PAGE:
We already knew that the US crossed the debt ceiling on New Year's day. It is, however, one thing to read a Geithner press release, it is another to see America's ridiculous debt it in action. So here it is, courtesy of TreasuryDirect, in all its debt ceiling glory: $16,432,730,050,569.12, with the debt subject to the ceiling at the limit of $16.394 trillion.
And with that we can close the books on the first quarter of Fiscal 2013, in which US public debt grew by $366 billion, some $122 billion per month on average.
Why'd the Fed announce QE 4? Three reasons: the US economy is nose-diving again and the Fed is acting preemptively. The Fed is trying to provide increased liquidity going into the fiscal cliff. The Fed is funding the US’s Government massive deficits.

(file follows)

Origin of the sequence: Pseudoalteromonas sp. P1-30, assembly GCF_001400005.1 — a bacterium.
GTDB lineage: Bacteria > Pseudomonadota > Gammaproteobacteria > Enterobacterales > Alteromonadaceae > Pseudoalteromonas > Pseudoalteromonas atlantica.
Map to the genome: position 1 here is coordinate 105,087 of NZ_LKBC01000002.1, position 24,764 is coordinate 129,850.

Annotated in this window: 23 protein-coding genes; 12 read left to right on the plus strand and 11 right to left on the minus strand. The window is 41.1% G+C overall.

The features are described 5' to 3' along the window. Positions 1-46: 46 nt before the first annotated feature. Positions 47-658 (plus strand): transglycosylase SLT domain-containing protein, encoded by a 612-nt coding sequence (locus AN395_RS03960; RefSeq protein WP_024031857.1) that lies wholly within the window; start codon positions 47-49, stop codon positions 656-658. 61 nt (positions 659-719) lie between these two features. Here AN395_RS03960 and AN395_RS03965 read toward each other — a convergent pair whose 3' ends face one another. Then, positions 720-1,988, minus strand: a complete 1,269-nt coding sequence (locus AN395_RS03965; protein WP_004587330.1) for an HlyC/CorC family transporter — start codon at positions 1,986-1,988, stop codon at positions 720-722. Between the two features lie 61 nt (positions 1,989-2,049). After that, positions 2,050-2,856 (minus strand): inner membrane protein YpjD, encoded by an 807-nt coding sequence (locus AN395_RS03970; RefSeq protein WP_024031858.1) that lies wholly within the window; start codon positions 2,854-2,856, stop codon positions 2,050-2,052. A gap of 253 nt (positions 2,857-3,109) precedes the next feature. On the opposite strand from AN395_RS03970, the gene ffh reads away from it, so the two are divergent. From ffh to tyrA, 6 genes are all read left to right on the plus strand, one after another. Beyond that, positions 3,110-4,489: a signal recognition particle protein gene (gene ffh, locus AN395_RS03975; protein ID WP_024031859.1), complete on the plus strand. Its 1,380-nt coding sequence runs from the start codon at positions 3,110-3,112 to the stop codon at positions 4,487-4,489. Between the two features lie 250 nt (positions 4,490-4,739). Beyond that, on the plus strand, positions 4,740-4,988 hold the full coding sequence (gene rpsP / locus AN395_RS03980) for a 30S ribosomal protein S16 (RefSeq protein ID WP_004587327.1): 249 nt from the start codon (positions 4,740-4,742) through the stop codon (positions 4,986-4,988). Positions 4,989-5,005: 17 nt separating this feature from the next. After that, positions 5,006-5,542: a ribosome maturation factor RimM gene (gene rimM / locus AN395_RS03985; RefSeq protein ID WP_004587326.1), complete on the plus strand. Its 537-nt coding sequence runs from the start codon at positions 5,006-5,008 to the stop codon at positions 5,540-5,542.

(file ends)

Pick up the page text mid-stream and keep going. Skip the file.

Many people, and erroneously, think that all of the purchasing by the Fed will go to both markets in equal amounts but this is not the case. More money for the stock markets would have to come from asset reallocations by money management firms, insurance companies, pension funds and the like and this is not going to happen anytime soon given the 2008/2009 experience. Consequently the greatest flows generated by the Fed’s recent and forward actions will affect the bond markets much more than the equity markets. Between the MBS purchases and the next upcoming stimulus push, the Fed would account for 90% of all new debt issuance and leading to a demand imbalance between $400 billion to almost $2 Trillion depending upon the actual Fed announcements. The Fed currently holds about 18% of the U.S. GDP on its books and it could bulge to 23-28% a few years out. This all works, by the way, only because all of the world’s central banks are working in concert so that there is no imbalance and money cannot be invested off-world. Yields will not make sense empirically because of the actions of the Fed but it will make no difference, because their intentions and goals are vastly different from investors.